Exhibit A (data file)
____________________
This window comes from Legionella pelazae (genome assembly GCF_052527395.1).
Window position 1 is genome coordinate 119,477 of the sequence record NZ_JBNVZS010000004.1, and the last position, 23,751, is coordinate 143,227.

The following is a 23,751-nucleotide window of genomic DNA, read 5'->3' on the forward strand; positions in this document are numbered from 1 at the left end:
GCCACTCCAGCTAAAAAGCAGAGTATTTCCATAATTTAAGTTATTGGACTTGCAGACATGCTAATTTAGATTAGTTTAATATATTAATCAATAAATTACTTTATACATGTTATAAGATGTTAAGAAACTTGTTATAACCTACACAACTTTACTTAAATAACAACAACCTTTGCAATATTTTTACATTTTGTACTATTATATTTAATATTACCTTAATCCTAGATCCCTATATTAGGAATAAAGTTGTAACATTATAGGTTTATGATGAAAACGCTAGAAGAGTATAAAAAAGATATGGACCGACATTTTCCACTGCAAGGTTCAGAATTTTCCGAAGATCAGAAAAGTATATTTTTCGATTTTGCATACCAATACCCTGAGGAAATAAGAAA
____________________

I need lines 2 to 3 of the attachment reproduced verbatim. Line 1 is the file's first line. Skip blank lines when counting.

Window position 1 is genome coordinate 119,477 of the sequence record NZ_JBNVZS010000004.1, and the last position, 23,751, is coordinate 143,227.

The following is a 23,751-nucleotide window of genomic DNA, read 5'->3' on the forward strand; positions in this document are numbered from 1 at the left end: